If weight loss continues despite implementation of standard environmental and nutritional interventions, orexigenic drugs (appetite stimulants) should be considered.10 One of the most commonly used oral medications for appetite stimulation is megestrol acetate, a synthetic progesterone originally used as therapy in women with breast cancer. Megestrol improves appetite and body weight in people with HIV/AIDS, although the precise mechanisms for weight gain are unknown.9 Adverse reactions include venous thromboembolism (VTE), glucose intolerance, abdominal pain, and increased low-density lipoprotein.

Dronabinol is a synthetic delta 9-tetrahydrocannabinol, the active ingredient of marijuana. It's been shown to be beneficial in patients with AIDS, cancer-related cachexia, and Alzheimer disease.9 Adverse reactions include paranoid reaction and somnolence.

Other oral medications used for increased appetite and weight gain include mirtazapine, an antiserotonergic compound indicated to treat major depressive disorder, and cyproheptadine, an antihistaminic and antiserotonergic agent. Atypical antipsychotics including clozapine, olanzapine, risperidone, and quetiapine are also known to cause moderate weight gain but haven't been recommended for cachexia or protein-energy malnutrition.11 In short, evidence linking weight gain from orexigenic agents to improved wound healing is very limited.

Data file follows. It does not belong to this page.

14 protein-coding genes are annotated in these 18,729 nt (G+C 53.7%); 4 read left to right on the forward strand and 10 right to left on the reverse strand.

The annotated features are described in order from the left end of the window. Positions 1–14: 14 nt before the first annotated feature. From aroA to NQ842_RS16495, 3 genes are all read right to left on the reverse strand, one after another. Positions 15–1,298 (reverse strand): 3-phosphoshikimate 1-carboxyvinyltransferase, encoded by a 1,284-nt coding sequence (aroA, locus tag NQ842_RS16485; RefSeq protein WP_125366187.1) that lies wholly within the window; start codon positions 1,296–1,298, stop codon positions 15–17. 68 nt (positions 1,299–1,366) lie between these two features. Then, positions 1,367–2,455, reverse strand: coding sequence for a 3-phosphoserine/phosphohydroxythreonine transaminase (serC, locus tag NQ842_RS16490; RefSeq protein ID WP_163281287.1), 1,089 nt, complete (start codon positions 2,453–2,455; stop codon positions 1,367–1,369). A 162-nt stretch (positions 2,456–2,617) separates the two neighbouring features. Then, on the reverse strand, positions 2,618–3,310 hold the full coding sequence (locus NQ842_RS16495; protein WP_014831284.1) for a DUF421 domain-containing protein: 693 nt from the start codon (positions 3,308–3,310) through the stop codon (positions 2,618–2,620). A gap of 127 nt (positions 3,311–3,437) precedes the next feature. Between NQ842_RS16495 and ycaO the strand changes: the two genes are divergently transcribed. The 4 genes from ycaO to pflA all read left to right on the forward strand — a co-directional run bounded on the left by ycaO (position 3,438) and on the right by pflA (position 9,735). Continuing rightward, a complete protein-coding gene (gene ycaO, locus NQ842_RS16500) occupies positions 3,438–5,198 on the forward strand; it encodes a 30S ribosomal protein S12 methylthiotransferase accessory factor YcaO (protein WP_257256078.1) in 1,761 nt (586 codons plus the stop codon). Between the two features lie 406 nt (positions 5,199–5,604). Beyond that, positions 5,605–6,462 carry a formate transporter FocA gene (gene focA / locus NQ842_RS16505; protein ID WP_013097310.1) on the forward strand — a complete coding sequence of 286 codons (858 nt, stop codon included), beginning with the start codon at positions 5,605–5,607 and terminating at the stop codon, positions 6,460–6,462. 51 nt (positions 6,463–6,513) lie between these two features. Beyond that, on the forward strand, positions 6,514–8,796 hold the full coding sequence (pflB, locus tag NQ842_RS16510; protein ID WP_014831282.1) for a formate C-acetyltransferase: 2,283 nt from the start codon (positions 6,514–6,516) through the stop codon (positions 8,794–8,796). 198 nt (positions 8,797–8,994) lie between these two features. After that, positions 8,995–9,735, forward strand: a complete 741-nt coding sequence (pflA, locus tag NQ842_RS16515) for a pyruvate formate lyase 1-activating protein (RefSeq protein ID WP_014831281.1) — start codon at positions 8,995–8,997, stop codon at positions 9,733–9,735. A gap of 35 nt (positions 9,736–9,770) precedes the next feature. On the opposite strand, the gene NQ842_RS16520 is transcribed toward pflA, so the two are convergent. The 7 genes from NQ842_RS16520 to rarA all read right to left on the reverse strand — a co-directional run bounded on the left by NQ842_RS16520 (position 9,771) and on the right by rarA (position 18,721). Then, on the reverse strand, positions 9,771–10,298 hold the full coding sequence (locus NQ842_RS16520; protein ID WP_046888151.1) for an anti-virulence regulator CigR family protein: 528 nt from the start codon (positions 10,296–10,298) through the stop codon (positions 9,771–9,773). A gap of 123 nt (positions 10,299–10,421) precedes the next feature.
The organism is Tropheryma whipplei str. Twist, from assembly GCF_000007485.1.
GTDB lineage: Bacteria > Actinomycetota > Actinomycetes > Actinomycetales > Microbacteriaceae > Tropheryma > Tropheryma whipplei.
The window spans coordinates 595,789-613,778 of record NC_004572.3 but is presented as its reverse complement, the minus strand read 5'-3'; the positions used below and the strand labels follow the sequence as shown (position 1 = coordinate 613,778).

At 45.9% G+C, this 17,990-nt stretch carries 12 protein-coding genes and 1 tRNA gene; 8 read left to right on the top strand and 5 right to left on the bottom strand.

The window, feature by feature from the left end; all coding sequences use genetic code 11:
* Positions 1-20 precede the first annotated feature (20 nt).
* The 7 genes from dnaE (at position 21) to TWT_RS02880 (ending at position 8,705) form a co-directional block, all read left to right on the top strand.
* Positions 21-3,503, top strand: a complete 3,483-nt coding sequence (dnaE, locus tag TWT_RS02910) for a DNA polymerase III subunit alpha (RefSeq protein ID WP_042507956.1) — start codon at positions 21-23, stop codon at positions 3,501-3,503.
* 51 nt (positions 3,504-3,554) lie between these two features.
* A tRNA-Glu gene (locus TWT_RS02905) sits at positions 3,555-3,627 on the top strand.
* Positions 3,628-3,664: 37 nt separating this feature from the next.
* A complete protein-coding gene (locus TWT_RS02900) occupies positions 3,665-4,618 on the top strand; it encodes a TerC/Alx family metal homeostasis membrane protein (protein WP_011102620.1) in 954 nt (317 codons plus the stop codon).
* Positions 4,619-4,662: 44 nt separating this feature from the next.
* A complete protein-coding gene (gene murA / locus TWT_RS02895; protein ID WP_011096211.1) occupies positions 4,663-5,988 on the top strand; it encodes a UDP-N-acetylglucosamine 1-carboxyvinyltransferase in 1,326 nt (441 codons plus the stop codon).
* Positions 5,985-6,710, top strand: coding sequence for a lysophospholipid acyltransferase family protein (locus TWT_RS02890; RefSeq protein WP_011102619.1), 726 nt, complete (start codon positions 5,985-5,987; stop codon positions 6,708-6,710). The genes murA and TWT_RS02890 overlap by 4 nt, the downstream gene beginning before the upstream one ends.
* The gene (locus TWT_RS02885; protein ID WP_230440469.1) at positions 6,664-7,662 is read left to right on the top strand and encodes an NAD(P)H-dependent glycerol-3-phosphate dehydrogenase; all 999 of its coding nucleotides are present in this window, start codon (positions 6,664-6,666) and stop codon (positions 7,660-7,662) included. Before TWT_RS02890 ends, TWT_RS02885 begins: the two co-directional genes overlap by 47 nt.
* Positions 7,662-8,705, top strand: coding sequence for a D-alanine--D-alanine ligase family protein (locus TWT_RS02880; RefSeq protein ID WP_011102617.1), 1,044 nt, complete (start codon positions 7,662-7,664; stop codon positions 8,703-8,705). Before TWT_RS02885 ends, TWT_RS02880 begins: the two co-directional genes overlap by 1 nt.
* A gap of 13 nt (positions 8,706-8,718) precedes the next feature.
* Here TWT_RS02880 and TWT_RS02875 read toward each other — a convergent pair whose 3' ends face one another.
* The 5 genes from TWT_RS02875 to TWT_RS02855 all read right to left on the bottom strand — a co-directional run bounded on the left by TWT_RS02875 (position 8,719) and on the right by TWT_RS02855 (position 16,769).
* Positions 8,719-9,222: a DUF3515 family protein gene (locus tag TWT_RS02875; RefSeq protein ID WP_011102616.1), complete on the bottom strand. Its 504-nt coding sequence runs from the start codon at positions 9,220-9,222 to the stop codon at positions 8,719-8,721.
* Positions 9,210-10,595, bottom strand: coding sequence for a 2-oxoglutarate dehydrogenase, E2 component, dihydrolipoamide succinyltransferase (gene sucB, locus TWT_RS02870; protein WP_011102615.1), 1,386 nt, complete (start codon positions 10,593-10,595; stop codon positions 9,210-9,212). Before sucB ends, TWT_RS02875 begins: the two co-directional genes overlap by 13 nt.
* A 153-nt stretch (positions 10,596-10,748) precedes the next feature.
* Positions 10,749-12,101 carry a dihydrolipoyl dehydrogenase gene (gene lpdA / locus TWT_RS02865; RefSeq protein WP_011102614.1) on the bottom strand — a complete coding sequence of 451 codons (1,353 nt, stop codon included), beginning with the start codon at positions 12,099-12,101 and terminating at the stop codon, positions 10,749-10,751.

Menopausal hormone therapy

Estrogen can exert substantial influence on the physiology and composition of skin and may have a key role in maintaining skin integrity and structure. Several studies in both humans and animals suggest that estrogen deprivation is a substantial factor in delayed wound healing.12 Estrogen deficiency amplifies inflammatory responses and delays angiogenesis, whereas exogenous estrogen promotes reepithelialization and matrix deposition by fibroblasts and increases local vascularization. Menopausal hormone therapy (MHT) has been associated with stroke, breast and other cancers, and VTE. Although theoretically beneficial for accelerated wound healing, MHT hasn't been recommended for this purpose.

A new class of pharmaceuticals may hold promise for wound healing: the selective estrogen receptor modulators.13 Examples include tamoxifen and raloxifene. These compounds exert tissue-specific agonist/antagonist activities that mimic estrogen effects while minimizing adverse reactions. Their use in wound healing, however, requires more investigation.12

Oral medication for lower-extremity wounds

The first step in formulating a treatment plan for lower-extremity wounds is to address the underlying illness and issues of diet and lifestyle. The diagnosis is critical for prescribing considerations because various disorders can lead to lower-extremity wounds, such as deep vein thrombosis, atherosclerosis, thrombophilic disorder, vasculitis, hemoglobinopathy, malignancy, hypertension, diabetes mellitus, and dyslipidemia. Vascular or podiatry consultations may be indicated for lower-extremity wounds. Once these steps are completed, oral medication can be considered.

Pharmacologic risk factor interventions for patients with peripheral arterial disease (PAD) include antihypertensive therapy and low-density lipoprotein cholesterol-lowering therapy with statins. Treatment of diabetes mellitus must be individualized, balancing the deleterious effects of elevated hemoglobin A1C with the potential harms of hypoglycemia.